History of Coffee
Coffee plants grew wild in East Africa, and sometime before 1000 AD, the people who lived in Ethiopia, in East Africa, began to mash up the red coffee berries and mix them with fatty meat (like bacon) to make an energy bar like the North American pemmican.
By about 1000 AD, the Ethiopians were selling coffee beans to Islamic traders, who brought the coffee beans back to the Arabian peninsula in the Abbasid Empire to sell there. Slowly more and more people heard about coffee, and traders began selling coffee all over the Abbasid Empire and in India. Farmers grew coffee in the Arabian Peninsula, and did their best to keep anyone else from getting any coffee plants, so that they could charge whatever they wanted for coffee.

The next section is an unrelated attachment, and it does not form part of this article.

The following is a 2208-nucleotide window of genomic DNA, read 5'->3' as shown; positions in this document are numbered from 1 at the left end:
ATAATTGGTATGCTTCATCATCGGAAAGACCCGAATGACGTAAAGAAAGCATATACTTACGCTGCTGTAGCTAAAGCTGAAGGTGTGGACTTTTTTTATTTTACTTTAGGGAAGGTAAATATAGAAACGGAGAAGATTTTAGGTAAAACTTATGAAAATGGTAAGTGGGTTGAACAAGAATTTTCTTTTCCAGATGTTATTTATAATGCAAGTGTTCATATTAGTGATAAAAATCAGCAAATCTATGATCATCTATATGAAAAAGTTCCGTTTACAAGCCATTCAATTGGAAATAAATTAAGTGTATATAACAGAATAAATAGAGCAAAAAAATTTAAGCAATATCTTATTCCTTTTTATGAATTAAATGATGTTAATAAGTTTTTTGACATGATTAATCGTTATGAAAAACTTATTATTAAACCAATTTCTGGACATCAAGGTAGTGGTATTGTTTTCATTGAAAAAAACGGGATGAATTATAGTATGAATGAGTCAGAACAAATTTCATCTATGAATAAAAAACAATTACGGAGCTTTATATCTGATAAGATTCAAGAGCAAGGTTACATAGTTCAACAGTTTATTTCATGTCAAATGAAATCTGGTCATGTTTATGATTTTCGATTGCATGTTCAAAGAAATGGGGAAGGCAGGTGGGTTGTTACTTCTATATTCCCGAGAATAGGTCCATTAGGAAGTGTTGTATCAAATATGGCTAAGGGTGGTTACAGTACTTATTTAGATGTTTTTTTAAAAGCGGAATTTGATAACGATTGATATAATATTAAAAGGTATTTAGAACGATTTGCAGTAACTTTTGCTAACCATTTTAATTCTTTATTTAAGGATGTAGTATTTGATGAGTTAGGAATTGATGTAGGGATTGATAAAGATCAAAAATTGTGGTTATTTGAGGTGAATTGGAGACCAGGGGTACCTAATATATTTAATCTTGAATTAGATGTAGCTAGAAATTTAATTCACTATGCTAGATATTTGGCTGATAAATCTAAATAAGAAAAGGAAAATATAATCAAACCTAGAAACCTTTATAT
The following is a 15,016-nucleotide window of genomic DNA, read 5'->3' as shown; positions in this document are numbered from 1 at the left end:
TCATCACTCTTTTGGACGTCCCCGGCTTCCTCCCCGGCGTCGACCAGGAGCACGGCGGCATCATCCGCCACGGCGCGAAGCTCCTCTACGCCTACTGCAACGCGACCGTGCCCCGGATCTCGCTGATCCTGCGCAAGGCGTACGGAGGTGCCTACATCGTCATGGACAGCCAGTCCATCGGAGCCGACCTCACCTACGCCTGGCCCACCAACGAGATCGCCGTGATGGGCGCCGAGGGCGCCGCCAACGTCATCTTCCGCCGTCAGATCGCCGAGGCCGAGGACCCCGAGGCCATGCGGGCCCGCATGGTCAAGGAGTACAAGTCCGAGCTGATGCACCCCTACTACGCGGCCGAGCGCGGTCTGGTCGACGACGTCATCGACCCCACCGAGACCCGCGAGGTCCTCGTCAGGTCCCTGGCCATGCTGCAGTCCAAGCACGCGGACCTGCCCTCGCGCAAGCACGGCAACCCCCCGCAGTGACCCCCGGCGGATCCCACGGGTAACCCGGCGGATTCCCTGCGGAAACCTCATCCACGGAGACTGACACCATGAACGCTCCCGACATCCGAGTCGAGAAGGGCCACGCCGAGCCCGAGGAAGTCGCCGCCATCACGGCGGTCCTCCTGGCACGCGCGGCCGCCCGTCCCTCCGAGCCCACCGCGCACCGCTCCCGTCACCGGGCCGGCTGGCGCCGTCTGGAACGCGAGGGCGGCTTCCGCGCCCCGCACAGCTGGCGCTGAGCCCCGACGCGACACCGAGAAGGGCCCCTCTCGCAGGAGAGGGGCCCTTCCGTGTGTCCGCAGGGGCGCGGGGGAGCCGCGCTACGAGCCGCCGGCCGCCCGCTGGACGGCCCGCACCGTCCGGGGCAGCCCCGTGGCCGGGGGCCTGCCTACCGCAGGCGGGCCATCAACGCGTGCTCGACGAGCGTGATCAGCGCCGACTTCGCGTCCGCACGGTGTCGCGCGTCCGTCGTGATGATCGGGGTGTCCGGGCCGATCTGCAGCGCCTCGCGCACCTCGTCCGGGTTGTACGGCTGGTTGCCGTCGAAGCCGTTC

Ottoman coffeehouse, 1500s AD
(cf. S. al-Hassani, 1001 Inventions:
Muslim Heritage in Our World, Manchester 2006)
By 1453, people in the Ottoman Empire figured out how to roast the beans, grind them, and brew coffee into a drink. Because Muslims were not supposed to drink wine or beer, a lot of people began serving coffee to their guests instead. (Some caliphs banned coffee and tea too, but people mostly drank them anyway.)
Learn by doing: make and drink a cup of coffee
Where does tea come from?